When you import an audio CD into a program like iTunes, an online database (usually Gracenote) reads the information and then sends back a list of track titles, album artwork and liner notes. Sometimes, annoyingly, your album gets mislabeled with tracks from a similar artist or genre. Other times, bizarre album art returns from a completely unfamiliar artist. And--if you happen to be a divisive former President who's just released a surprisingly popular memoir--there's other times when you import your audiobook and the chapter titles mistakenly read "Weapon of Fear," "Bush It," and "Innocent Children Die."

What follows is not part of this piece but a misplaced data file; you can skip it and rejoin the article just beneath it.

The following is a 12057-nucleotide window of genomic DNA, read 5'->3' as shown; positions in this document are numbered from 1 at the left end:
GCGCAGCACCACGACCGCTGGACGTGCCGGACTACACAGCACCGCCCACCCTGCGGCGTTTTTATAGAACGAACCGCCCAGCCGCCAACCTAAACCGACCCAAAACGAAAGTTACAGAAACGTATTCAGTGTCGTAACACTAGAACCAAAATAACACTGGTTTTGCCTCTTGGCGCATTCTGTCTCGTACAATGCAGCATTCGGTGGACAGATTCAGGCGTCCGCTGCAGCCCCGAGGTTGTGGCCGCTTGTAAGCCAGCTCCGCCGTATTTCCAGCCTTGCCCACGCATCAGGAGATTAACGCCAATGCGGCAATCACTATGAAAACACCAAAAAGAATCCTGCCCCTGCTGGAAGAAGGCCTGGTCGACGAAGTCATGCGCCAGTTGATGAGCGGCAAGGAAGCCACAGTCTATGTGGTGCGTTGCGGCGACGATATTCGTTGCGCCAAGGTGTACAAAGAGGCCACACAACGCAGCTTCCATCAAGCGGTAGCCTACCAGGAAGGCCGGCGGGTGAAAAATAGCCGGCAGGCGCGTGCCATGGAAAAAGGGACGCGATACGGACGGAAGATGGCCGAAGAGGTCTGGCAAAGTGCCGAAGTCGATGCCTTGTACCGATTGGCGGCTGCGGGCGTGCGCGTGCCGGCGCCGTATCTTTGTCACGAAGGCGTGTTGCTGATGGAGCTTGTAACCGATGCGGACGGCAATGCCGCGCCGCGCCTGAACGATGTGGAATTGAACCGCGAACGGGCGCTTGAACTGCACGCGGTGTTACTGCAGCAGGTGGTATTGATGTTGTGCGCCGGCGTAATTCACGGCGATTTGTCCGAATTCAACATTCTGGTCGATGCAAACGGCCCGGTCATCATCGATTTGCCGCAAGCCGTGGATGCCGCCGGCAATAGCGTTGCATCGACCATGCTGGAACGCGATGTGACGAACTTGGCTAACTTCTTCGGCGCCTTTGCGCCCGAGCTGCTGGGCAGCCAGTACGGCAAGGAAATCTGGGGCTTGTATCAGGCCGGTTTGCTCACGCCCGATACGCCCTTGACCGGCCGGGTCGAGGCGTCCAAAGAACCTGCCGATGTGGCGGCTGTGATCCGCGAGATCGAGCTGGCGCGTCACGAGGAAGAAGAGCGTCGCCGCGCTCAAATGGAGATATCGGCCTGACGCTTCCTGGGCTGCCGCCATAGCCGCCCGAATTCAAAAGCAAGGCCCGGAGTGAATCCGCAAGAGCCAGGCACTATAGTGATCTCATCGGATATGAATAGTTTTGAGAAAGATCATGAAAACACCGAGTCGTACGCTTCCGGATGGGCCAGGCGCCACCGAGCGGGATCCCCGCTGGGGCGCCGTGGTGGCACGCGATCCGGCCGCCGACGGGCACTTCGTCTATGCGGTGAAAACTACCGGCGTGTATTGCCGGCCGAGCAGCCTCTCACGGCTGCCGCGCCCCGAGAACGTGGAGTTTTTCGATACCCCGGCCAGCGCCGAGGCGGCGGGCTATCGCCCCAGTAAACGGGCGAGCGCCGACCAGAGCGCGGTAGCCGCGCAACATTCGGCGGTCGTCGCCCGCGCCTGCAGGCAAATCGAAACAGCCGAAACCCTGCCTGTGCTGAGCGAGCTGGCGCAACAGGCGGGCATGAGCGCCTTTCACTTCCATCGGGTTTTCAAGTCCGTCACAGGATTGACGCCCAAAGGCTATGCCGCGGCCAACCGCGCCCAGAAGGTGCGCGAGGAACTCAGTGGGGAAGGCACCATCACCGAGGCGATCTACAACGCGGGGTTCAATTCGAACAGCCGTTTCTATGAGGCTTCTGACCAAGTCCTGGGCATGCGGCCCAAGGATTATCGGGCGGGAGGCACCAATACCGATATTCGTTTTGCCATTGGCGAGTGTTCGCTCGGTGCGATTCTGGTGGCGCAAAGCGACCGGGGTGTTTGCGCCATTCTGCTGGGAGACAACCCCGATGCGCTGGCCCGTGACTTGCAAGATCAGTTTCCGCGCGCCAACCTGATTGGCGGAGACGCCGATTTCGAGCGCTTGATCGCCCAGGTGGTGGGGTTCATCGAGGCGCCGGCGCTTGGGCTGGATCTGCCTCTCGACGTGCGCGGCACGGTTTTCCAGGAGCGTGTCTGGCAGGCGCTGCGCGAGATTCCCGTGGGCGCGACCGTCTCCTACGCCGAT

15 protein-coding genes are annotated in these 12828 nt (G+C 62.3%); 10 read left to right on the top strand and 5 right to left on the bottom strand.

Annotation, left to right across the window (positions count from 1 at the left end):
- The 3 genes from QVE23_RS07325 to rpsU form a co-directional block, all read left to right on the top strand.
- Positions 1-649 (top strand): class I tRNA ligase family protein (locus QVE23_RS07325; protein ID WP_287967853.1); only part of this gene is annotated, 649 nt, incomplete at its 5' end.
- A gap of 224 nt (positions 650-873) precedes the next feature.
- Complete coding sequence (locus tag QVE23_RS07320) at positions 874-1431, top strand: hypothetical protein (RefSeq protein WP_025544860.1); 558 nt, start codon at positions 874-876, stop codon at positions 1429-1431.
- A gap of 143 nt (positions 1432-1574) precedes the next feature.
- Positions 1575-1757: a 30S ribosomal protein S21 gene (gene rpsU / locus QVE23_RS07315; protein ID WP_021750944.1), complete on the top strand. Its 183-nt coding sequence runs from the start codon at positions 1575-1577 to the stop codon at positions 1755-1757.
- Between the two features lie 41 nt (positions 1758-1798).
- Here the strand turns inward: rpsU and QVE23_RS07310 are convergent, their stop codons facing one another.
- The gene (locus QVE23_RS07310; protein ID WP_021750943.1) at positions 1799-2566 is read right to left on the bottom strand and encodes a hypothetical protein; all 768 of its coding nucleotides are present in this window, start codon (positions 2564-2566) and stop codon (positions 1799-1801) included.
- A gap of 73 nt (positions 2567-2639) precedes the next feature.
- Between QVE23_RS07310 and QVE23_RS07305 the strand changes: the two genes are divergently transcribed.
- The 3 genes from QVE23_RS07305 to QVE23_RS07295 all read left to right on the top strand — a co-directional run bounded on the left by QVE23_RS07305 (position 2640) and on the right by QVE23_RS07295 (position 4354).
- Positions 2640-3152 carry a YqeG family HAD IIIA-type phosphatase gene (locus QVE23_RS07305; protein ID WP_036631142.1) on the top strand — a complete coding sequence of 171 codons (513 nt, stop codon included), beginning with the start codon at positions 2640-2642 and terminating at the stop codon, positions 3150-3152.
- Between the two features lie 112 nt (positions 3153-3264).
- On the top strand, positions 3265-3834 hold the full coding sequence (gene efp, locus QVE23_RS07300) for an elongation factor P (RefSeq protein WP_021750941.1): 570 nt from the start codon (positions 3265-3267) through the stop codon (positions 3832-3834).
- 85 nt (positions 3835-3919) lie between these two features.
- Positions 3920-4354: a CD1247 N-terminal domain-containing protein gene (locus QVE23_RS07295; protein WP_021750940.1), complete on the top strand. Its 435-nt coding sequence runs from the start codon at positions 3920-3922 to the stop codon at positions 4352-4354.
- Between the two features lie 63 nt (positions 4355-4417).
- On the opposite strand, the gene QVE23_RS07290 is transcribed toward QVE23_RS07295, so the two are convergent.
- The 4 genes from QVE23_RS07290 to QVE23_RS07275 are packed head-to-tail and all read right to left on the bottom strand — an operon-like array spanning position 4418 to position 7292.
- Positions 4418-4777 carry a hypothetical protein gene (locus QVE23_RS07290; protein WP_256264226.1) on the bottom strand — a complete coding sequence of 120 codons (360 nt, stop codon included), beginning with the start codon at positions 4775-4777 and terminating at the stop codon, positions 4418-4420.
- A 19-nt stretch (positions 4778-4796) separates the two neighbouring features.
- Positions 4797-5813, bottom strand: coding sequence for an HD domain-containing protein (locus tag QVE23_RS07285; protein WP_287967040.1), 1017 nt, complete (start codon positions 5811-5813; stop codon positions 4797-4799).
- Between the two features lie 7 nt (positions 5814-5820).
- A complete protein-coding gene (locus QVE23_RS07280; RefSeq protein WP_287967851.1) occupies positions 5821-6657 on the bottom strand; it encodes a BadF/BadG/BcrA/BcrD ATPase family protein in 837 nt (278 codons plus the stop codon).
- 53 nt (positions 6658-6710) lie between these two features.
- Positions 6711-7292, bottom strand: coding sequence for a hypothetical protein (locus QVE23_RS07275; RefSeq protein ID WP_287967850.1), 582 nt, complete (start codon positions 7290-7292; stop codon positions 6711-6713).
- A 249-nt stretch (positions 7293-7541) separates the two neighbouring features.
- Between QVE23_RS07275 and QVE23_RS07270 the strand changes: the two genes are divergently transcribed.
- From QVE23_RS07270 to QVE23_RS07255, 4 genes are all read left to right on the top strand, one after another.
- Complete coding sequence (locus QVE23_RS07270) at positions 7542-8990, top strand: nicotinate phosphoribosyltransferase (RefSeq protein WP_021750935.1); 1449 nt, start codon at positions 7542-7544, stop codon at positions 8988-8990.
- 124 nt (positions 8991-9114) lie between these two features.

To explain: yesterday, Talking Points Memo discovered a prank/unfortunate mix-up that occurred when George W. Bush's recently released audiobook, Decision Points, was imported into a Windows Media Player database. Apparently, there was a 2007 protest album titled George W. Bush and the audiobook has picked up those song names for chapter titles. Random House publicist responded to the incident with this statement emailed to TPM: "The bottom line is that the hacker has taken advantage of the open source environment that is a part of all internet based media libraries. We cannot control the internet nor Microsoft policy."
This article is from the archive of our partner The Wire.